In this sentence, the pronoun “their” refers to the “students.” In this sentence, “students” is the antecedent. 

Now that you know about antecedents and various types of pronouns and their uses, you should know how to spot pronoun-antecedent errors.

What Kinds of Errors Should I Look For?

There are two types of pronoun-antecedent agreement errors in SAT Writing tests: disagreement in person and disagreement in number.

  • Disagreement in Person

A disagreement in person occurs when a first-person pronoun describes a second- or third-person noun. The type of person that describes the pronoun must match the type of person that describes the noun.

  • Disagreement in Number

A disagreement in number occurs when a singular pronoun is used to describe a plural noun, or if a plural pronoun is used to describe a singular noun.

Common Errors With Pronoun-Antecedent Agreement & How to Solve Them

To determine if the sentence has errors, first pinpoint the pronoun and antecedent. You can then ask yourself, What needs to change? Let’s take a look at some common errors:

1. There may not be an antecedent at all.

If the underlined text contains a pronoun that lacks an antecedent, you will have to make an improvement. Sometimes the antecedent is present but not clear.

Here is an example: It is not important to do.
It is not clear what “it” is describing.

An improved sentence might look like this:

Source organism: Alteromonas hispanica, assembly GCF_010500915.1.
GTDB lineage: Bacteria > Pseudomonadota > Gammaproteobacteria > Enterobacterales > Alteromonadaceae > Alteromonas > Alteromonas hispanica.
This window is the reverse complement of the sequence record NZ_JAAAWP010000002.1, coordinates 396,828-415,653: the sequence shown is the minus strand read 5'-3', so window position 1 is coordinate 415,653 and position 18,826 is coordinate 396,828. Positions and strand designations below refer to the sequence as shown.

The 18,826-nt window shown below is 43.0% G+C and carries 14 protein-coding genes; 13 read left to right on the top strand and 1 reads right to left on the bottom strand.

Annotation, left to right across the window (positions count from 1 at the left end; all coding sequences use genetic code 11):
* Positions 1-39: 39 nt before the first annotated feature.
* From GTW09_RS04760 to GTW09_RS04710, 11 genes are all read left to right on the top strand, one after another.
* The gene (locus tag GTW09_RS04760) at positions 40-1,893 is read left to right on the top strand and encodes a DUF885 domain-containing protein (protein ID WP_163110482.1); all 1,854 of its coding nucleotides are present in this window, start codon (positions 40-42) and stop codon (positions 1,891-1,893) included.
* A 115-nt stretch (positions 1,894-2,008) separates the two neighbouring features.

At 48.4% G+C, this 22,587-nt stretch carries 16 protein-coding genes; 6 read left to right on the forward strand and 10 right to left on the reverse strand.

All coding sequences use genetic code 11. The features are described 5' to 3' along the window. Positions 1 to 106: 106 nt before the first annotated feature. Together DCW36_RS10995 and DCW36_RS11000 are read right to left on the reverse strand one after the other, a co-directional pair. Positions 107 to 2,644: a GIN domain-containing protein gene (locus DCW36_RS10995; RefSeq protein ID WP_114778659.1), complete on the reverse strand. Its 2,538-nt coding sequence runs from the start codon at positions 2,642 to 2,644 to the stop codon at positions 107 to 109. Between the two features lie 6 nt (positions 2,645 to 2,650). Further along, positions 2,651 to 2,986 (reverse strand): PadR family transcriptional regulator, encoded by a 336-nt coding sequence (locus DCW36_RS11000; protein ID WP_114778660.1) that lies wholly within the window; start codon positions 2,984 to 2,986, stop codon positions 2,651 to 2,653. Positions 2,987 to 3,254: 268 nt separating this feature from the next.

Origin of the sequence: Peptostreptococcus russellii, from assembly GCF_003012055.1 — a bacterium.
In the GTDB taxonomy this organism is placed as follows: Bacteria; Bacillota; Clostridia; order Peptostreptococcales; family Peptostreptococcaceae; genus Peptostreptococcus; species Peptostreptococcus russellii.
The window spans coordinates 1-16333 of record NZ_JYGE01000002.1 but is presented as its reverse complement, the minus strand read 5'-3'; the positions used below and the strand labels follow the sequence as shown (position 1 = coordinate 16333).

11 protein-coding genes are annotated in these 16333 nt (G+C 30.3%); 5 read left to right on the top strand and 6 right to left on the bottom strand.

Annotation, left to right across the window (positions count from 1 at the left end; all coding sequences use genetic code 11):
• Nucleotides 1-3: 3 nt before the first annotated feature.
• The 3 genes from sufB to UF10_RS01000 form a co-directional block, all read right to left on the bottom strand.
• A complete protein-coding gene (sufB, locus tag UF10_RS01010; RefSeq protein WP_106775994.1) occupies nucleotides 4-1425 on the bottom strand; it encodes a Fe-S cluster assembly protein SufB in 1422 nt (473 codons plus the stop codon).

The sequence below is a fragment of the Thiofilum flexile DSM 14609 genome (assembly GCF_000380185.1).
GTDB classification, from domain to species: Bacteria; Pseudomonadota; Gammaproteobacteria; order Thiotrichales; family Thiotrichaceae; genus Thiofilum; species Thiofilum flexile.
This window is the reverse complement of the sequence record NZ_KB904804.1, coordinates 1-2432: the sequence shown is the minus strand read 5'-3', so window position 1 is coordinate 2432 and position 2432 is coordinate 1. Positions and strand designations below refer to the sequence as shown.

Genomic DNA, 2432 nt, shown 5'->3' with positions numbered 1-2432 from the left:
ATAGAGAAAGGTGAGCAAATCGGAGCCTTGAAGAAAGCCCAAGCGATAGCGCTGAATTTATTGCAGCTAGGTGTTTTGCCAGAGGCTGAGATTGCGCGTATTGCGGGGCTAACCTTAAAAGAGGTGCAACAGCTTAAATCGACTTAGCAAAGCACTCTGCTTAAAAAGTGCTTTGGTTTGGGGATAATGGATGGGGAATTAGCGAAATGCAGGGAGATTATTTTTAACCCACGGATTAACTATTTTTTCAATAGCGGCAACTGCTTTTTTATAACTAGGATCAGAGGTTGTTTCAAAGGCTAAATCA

It is not important to do the dishes.

2. There may be too many antecedents.

If there is more than one antecedent in the sentence, it is unclear which noun a pronoun is describing. If you find that the underlined material contains more than one antecedent, you will need to make edits so that it is clear which noun is described by the pronoun.

Here is an example: He bought the vase and the dish online, but it had broken in the mail.
Because “it” could describe either the “vase” or the “dish,” there are too many antecedents for the sentence to be logical.

To fix this error, you can take out the pronoun and replace it with a noun.

He bought the vase and the dish online, but the dish had broken in the mail.
He bought the vase and the dish online, but the vase had broken in the mail.

3. The antecedents and pronouns may disagree in number or in person.

It is common that you will need to make an improvement for pronouns and antecedents that disagree in number or person. These questions may be complicated by clauses between the antecedent and the pronoun. They may also be more challenging to spot if the antecedent comes after the pronoun.